I currently earn a living as a gardener, bookseller, dog-walker and tutor. My writing credits can be viewed here. I have had two poetry books and a pamphlet published and I'm a co-translator of Alain-Fournier:Poems (Carcanet, 2016). As editor: Four American Poets (The High Window Press)
I felt quite unsettled after reading this novella today and not just because of the content - a character, Lise, travels abroad to choose the right person to kill her - which is disturbing in itself, but also because of the power of the narration. The voice of the narrator very quickly finds its way to the inner ear, storytelling that takes the reader hostage, and makes them somehow complicit, as if they were a character in the novel and controlled by the author, just as Lise controls and puts other characters at risk in her quest for a gruesome self-annihilation. Spark hypnotises the reader in this way by laying the motive bare, going to the heart of the matter, to the jugular; the uncompromising truths, as dark as they are, are inevitable and unstoppable; the spareness, starkness, of the chrome-like, plot-driven, prose doesn't allow the reader to come up for air; the narrator attracts, seduces, enervates, renders the reader passive as if they were suffering from some form of locked-in syndrome, a horrible entrapment where they have no choice but to witness the story inevitably unfold.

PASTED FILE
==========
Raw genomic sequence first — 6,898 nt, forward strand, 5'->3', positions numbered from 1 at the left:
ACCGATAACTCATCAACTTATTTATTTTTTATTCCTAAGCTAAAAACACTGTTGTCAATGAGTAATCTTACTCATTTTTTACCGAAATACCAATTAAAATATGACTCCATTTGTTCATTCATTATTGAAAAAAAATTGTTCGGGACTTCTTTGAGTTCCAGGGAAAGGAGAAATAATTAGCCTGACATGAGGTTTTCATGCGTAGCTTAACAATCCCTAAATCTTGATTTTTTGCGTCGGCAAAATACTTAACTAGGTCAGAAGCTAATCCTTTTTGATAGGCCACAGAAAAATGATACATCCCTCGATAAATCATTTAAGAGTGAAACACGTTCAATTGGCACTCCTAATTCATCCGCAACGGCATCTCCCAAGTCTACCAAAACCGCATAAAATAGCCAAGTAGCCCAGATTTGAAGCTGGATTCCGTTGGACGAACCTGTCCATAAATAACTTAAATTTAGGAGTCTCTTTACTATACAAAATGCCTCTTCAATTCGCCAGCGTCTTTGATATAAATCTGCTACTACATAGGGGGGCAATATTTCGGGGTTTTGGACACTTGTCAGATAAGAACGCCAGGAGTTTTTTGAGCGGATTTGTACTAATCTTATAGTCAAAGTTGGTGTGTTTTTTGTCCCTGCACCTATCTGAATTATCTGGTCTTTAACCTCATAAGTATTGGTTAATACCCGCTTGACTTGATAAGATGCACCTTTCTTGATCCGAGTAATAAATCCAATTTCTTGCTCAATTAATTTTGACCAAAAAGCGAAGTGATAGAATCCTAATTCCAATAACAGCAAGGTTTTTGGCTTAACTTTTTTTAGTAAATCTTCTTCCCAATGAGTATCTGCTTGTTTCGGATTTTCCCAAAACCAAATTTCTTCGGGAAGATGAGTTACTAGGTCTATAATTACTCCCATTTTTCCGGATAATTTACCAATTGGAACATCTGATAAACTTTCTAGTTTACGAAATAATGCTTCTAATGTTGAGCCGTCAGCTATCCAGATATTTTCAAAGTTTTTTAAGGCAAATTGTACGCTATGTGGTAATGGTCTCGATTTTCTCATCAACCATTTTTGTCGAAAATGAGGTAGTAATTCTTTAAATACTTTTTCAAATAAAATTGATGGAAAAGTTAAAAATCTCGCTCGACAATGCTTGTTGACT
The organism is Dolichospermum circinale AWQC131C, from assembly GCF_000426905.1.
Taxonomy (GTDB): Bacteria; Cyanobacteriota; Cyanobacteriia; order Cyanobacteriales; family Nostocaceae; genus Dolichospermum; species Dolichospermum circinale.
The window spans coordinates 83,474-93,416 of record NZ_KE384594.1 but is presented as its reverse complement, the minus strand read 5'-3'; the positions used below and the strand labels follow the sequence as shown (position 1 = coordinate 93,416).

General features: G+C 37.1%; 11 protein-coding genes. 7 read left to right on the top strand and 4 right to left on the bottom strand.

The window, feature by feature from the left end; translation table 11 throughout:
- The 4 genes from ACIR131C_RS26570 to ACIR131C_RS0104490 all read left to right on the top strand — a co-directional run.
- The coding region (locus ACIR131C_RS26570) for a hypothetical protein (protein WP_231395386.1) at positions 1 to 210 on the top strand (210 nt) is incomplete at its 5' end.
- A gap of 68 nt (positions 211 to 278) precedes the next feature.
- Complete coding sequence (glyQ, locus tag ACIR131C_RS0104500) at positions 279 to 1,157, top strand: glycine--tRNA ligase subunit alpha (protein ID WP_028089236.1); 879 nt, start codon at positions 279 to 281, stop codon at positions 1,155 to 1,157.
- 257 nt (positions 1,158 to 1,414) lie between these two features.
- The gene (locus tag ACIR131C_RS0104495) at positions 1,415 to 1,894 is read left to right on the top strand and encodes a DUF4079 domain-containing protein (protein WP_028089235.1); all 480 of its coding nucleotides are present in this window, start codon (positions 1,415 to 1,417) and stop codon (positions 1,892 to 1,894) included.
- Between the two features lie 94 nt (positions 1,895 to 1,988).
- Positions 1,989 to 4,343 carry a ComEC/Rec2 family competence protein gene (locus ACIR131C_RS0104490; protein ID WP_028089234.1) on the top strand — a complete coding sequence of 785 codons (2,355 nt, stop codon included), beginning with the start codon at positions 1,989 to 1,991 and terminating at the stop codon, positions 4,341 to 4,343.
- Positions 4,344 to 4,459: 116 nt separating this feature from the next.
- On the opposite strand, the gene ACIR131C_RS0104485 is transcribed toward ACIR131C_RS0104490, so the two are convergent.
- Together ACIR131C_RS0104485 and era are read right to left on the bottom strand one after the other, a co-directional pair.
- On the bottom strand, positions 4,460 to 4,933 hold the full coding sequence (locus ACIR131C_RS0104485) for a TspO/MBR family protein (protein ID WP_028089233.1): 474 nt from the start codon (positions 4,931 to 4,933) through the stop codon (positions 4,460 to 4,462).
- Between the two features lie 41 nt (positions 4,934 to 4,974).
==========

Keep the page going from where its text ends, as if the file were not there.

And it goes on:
In a sense it is a counter-cultural book, antithetical to the swinging sixties (Lise's deliberately gauche clashing attire is the opposite of the Mary Quant look); a satire on the commercialism of human life, the portmanteau scenes in the municipal department store a kind of dystopia-in-the-making, the future in all its banality about to explode. This is less a novella and more a dark film. It shows us the pitfalls of insanity but not how to avoid it. The voiceover-like narration works like a documentary to highlight our naive outlook. The book is a bleak and beautiful private relations disaster. It is also a feminist book.